We have 14 different analysts that work at our firm. That's going to be sector-based, so healthcare, technology, et cetera. We're going to have one person, along with our portfolio managers, meet with company management teams and talk to them about how is your balance sheet? What do you think the next quarter is going to look like? We're also looking at ESG issues that are important within different industries, and we think that by having that done in one conversation, it's really how you get the best picture of a company, rather than it being these different conversations with different people within public companies.
Brendan Sheehan: So, bottom line then, do you actually have representatives at ClearBridge who will go to one of these companies, whether it's a Tesla, whether it's an Apple, whether it's a Microsoft, and actually sit down with board members and actually talk to them, and say, "What are your plans? What's your business model? How are we incorporating ESG into the mix?" Is that pretty much what you're saying?
Robin Freeman: Yeah, so ClearBridge is ... We tend to be very long-term oriented in nature, where on average we've held a company at the firm for seven years. We have $150 billion in assets, which we really do think that that provides us access to companies where we have about 1000 management teams that will come into see us every year. Of course, we'll go to conferences, but getting that access where we believe that a company wants to hear from us. They want to hear what we think because they know we're not just looking to own a company for three months and then get out of it. We're really alongside the table. What we think the company can be doing for us to own them for five-plus years.
Brendan Sheehan: That's interesting. This goes back to the prior slide, is that this is where the individual investor can actually influence change because I would imagine there are probably companies that you're [inaudible 00:13:54] right now, that you go out and visit them, and you say to them, "Listen, we love everything about you. You've got a great balance sheet, you're profitable, you're this, you're that, but from an environmental standpoint, this is where you fall short. If you were to fix that, then it would definitely be something that would be on our list, and we can actually dedicate tens of thousands of millions of dollars towards you." Is that pretty much what you're saying?
Robin Freeman: Yeah, so we're going to give a grade to every single company at the firm. Every company that's covered by one of our analysts is going to get a rating anywhere from AAA, being best in class where it's really coming down to how is the company-
Brendan Sheehan: [crosstalk 00:14:33] slide here.
Robin Freeman: Yep.
Brendan Sheehan: Yep.
Robin Freeman: So, how is the company, really from its core, putting ESG at the forefront, where they're also creating a good investment beneficial to society, like we were talking about earlier? But then there might be companies that fall really to the left of that spectrum, where we're going to give it what we call a B rating, where it's flagged. So, it's either in an industry that's unsustainable, like a tobacco, but it could be a company that really is just not just detrimental from an environmental standpoint, but not really thinking about good corporate governance. This is still going to be a company that we'll meet with because we're hoping, by engaging them, that they are able to improve on some of these metrics. Just because we gave it a B, it doesn't mean we never talk to them again.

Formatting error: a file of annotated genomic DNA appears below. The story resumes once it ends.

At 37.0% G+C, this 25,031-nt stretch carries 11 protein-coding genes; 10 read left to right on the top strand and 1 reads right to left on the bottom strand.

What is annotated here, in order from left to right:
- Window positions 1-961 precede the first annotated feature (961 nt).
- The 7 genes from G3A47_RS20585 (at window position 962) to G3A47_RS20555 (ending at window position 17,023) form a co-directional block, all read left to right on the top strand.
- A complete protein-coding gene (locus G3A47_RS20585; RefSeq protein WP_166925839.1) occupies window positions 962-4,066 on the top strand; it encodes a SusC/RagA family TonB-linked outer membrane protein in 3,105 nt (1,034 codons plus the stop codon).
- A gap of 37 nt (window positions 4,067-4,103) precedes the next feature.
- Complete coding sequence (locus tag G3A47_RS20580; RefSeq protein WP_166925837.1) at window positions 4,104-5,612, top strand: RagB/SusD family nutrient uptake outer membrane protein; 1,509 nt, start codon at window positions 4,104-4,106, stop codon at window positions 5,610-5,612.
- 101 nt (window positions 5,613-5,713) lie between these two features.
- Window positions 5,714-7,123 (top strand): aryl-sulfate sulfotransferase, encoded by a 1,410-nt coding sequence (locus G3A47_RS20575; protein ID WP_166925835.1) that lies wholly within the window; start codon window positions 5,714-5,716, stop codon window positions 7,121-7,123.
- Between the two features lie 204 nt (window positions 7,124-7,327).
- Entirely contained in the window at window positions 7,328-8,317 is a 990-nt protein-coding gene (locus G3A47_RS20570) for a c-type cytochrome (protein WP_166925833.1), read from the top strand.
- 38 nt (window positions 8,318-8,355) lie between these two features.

I think as ClearBridge, we pride ourselves on being active managers. Not to be confused with activists, where it means we're putting shareholder proposals forward, but active in that we are constantly engaging with companies on best practices and looking to help them improve on different ESG frameworks.
Brendan Sheehan: Got it. I know this was a slide that you were particularly excited about. Talk us through this slide.
Robin Freeman: Sure. So, when we talk about ESG, it's not going to be the same for all sectors. An energy analyst is going to look at the world differently than a technology analyst, and here we have looking at two different sub-sectors, so a retailer on the left and then a software and technology services analyst on the right, and really just what they're looking for from a company, from an environmental, social, and governance standpoint. That's going to be different.
On the environmental for a retailer, they're going to be looking at the efficiency of buildings, they're going to be looking at transportation. That's a lot with talking about Amazon, talking about Costco, and really that last mile, how are you going to get something from a delivery unit to a consumer? Whereas a software analyst is really going to look at the efficiency of a plant, what type of waste are they using when they come up with product. Then on the social side, a retailer, we're going to be looking at the hourly wages, supply chains, versus a software analyst. I think something that's been really a new round has been social media and software about how are they going to keep data security. That's something that we're engaging on with all of our technology analysts, whether it be within software, and also the new internet and media space.
Then lastly corporate governance. This is something that's obviously important for all sectors. When looking at the retailer, gender diversity, board independence, and then on the software side, looking at that competitive behavior.
Brendan Sheehan: So, needless to say, you're doing a pretty exhaustive review of all these companies.
Robin Freeman: Yep.
Brendan Sheehan: Got it. I like this slide too. I know I'm bouncing around a little bit, but this one here. This is pretty much putting into a [inaudible 00:17:30] of figure here of how ClearBridge, or any of these managers who manage from an ESG standpoint, work with companies. Can we talk a little bit about this?